WALLINGFORD — In the span of 30 minutes, Atreyu Jordan traveled the depths of the ocean, wielded lightsabers and took a stroll down the streets of Meriden Tuesday through the use of a virtual reality system offered by the public library.
“That was fun,” the 12-year-old said. “It was really, really awesome.”
The Wallingford Public Library acquired the Oculus Quest in the spring to run a pilot program in the summer for teens. The VR headset consists of goggles and two handles to control movements within the space of virtual reality. Anyone not using the Oculus can see what’s happening on a separate screen.
The library’s head of teen services, Jennifer Nash, said since the start of the program in July, the use of the virtual reality system at the Collaboratory has proven to be very successful. Nash said each session throughout the summer has been full, with teens from grades 6 to 12 filling a waiting list to try Oculus Quest. Each teen has the opportunity to register online for a 30-minute session.
“The feedback we’ve gotten is from the kids and the parents and they’re thrilled about it,” Nash said. “It’s an educational, free, fun thing for your kids to do at the library.”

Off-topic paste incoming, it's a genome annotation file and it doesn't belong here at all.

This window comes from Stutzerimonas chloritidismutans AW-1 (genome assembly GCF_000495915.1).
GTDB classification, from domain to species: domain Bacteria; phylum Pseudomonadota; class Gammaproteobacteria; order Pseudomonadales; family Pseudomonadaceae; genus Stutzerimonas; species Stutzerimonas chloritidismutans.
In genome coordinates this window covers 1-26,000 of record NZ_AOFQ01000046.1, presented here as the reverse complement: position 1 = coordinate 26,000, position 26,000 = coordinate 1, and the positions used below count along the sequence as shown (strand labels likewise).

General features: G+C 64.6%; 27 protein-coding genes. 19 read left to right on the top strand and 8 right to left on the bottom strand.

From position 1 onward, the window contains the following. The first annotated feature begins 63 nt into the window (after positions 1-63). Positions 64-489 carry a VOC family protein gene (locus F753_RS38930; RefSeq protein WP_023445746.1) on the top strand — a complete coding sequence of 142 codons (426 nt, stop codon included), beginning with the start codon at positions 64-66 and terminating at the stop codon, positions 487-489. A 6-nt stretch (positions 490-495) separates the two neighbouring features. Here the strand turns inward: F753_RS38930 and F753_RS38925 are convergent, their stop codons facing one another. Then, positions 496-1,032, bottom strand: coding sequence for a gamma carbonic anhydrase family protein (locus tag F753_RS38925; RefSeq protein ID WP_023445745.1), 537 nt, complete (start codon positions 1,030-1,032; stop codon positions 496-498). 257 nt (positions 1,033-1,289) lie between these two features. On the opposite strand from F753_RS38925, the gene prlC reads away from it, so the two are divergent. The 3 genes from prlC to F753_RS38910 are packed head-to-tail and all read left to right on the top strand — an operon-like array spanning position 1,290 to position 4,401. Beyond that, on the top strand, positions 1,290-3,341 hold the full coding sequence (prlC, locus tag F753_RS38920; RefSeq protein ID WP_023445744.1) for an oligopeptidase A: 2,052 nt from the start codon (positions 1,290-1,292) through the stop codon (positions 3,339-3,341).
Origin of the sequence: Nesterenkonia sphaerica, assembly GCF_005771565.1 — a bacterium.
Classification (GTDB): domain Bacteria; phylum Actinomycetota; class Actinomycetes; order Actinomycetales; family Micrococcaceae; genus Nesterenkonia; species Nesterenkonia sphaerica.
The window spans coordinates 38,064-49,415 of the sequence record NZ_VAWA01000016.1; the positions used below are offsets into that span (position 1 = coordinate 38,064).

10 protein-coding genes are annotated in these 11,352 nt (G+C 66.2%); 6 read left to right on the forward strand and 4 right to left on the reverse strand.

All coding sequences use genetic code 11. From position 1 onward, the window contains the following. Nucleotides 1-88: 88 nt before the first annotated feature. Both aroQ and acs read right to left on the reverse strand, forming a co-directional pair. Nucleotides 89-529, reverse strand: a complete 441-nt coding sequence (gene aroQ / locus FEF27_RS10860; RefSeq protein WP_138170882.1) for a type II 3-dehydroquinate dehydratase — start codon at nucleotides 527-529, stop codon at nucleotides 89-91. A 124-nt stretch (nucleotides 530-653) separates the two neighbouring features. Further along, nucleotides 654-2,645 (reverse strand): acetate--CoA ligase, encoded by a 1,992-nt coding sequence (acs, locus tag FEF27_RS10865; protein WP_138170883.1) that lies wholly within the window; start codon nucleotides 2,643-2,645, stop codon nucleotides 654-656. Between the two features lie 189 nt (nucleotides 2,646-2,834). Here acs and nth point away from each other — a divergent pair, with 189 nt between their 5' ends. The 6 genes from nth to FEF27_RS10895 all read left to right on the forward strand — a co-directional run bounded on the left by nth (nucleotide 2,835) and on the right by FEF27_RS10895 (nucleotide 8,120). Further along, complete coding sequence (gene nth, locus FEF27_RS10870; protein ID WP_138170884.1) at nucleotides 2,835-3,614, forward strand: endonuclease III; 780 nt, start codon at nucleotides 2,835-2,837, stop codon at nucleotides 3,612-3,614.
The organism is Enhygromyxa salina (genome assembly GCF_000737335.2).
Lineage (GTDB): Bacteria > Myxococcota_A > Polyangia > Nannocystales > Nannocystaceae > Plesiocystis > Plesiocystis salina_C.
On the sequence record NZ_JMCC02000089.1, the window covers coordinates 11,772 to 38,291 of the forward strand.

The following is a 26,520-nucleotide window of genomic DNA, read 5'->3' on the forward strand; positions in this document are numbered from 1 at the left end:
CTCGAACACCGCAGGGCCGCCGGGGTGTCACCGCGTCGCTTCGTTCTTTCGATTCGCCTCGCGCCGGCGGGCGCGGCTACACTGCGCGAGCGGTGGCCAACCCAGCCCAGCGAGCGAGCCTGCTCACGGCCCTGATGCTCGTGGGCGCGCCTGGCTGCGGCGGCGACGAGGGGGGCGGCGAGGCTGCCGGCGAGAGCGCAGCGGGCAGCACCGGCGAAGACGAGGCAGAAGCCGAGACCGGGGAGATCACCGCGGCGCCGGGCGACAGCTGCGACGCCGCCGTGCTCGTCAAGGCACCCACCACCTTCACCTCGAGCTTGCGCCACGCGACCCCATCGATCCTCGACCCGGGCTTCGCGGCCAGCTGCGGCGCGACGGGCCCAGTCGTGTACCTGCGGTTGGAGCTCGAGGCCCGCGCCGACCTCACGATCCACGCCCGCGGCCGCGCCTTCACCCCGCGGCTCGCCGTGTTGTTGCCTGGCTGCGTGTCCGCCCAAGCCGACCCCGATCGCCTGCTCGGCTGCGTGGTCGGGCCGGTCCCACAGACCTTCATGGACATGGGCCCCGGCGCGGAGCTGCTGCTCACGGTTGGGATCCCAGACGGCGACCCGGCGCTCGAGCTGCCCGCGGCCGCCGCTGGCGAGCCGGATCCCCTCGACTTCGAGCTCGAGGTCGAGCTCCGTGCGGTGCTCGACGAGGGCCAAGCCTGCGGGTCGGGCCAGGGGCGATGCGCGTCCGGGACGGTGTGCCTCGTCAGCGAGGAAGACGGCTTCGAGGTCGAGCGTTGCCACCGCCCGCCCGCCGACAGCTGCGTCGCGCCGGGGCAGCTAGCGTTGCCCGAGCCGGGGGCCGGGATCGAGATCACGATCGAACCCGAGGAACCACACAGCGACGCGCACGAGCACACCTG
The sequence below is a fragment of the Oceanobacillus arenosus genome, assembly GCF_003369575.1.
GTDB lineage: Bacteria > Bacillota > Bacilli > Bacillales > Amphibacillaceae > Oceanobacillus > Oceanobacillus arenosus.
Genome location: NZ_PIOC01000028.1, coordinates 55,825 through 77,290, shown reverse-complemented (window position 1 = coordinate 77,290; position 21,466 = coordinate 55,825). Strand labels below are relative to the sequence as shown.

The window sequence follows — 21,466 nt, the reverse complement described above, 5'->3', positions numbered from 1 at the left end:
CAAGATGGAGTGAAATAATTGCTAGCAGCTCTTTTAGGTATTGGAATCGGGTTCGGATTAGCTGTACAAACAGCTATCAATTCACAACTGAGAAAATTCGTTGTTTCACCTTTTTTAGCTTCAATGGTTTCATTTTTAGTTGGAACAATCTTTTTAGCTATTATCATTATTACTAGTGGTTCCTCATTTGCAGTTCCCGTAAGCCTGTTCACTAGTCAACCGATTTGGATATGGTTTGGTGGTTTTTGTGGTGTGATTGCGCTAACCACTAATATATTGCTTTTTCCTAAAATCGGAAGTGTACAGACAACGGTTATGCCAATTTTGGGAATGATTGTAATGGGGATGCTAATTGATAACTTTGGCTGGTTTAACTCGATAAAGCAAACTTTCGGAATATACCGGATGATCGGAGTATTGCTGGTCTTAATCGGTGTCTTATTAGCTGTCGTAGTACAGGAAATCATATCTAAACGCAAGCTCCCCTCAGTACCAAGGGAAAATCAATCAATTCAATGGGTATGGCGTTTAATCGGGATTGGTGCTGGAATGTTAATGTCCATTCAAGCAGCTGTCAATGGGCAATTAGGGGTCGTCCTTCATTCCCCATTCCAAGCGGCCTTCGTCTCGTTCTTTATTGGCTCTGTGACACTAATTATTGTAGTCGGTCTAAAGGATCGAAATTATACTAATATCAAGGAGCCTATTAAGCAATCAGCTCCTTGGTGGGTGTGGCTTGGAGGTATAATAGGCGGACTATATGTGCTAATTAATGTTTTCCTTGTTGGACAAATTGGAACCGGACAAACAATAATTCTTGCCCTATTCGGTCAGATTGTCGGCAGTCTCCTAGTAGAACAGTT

Jordan said it was not his first time using a virtual reality system, but it was his first time using the Oculus Quest. He said the system takes some getting used to, but he was able to learn a lot in his session with the help of the librarian.
As an incentive to read during the summer, teens can submit the books they have read for a chance to win their own Oculus Go VR set.
Each book will count as one entry and teens will have the chance to win other prizes, such as gift cards and experiences.
Nash said the program ends Aug. 24 and the library will announce the winners the following week.
“We’re exploring how we can make that available to adults also in the future,” Nash said. “We kind of used the teens this summer as a pilot for being able to see what kinks we ran into and we really haven’t had any.”
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